At times, some sellers have been tempted to use questionable, aggressive tactics to try to coerce a short sale into falling apart in the hopes of using the ensuing confusion to gain unfair advantage with the bank or to harm a buyer for their own gain. In some cases this may include attempting a prohibited and dangerous less-than-arms-length transactions. However, in my tenure as a broker I’ve seen situations where sellers pursuing unethical gain have faced serious legal consequences. Most of these situations can be very easily avoided by simply working through the short sale dealing with the other parties (bank, buyer, seller, Realtors) honestly and in good faith. As always clients are advised to seek legal counsel if unsure about a transaction. Ask your agent many questions, do your own research and obtain legal counsel when in doubt.

Be prepared to wait patiently for the bank to respond but also keep in mind that when banks ask for documents you will have a very limited amount of time to respond. At times it may seem unfair that the bank took months to respond but only gives you a few days to respond however when one looks at the big picture of auction postponement & foreclosure avoidance it becomes clear that the mild inconvenience of paperwork (that we can help you with) pales in comparison to the huge benefits that our clients receive in the process. After all, getting even a few extra months in the home while reducing bad debt in a proactive manner is something that pretty much anyone can benefit from in today’s financial climate.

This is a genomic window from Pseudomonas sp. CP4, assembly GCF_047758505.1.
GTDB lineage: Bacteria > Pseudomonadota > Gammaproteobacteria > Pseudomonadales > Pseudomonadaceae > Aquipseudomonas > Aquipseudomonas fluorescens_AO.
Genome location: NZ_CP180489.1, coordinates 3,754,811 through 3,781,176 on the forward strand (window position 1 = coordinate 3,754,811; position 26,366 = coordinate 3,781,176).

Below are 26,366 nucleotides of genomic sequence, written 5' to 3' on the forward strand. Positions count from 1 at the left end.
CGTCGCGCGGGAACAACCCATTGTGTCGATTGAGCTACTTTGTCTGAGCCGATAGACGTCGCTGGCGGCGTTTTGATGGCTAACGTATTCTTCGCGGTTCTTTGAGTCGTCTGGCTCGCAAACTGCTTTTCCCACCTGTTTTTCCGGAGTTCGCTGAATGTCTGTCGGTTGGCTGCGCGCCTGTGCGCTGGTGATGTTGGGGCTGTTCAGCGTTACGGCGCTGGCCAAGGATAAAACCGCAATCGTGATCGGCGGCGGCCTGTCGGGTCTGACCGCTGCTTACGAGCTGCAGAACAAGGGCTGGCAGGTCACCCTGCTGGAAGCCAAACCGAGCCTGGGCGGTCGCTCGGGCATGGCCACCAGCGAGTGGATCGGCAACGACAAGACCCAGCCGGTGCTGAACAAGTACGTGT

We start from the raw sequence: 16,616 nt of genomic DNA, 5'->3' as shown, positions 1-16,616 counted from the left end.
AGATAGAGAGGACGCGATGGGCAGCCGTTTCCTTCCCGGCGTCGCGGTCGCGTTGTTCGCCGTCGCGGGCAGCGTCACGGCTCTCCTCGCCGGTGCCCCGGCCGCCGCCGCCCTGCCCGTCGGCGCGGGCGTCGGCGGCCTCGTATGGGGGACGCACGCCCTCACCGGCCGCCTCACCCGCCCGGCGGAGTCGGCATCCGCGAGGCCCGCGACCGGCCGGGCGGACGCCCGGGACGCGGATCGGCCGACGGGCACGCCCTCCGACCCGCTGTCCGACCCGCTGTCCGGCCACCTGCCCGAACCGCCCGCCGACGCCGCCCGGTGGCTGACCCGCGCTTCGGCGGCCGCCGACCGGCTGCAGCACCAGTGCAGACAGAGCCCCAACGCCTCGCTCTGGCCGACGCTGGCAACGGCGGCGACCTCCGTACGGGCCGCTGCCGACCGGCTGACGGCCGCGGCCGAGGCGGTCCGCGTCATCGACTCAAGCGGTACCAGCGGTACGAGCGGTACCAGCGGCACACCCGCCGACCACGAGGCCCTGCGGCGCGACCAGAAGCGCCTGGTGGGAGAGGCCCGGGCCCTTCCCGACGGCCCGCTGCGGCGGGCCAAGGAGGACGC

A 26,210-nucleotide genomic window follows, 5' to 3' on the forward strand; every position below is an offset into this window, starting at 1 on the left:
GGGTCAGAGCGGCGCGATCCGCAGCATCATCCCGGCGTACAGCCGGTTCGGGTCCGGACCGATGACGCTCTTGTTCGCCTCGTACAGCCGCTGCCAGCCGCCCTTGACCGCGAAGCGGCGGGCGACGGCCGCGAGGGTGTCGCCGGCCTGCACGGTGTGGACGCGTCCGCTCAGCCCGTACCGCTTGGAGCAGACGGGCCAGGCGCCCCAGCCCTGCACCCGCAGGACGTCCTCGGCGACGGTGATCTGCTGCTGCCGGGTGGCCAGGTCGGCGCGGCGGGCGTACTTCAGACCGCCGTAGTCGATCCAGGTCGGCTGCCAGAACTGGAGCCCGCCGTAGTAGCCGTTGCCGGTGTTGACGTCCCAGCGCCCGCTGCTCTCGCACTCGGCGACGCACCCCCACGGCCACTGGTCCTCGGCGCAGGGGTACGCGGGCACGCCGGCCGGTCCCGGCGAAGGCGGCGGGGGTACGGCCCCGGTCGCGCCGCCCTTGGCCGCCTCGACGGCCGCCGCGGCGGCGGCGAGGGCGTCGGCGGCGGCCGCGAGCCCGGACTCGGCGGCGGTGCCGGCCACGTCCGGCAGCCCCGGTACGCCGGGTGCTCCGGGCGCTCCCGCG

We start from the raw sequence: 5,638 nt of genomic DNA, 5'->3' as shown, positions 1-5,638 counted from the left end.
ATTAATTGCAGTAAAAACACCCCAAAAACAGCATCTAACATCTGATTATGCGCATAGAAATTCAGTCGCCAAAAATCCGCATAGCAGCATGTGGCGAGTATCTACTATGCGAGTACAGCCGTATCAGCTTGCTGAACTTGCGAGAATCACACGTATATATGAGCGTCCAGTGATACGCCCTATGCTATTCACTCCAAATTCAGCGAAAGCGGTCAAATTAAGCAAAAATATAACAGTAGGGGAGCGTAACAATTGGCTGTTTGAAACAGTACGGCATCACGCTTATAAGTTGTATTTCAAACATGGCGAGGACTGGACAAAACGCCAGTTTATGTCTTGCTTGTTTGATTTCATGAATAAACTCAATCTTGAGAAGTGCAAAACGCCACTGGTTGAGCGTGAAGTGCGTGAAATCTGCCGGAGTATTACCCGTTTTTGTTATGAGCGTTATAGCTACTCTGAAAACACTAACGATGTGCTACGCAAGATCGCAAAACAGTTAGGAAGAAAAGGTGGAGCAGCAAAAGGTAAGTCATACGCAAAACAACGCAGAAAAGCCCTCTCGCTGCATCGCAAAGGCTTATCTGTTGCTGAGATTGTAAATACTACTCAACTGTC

To recap: short sale is a proven (but not always fool-proof) method of postponing an auction date and also avoiding foreclosure. However, there are some cases where lenders opted to foreclose because it was in the bank’s perceived financial interest to foreclose or the bank representatives may have felt that home owners were taking advantage of the bank’s lenience toward the home owner in the process.

Offers On Short Sales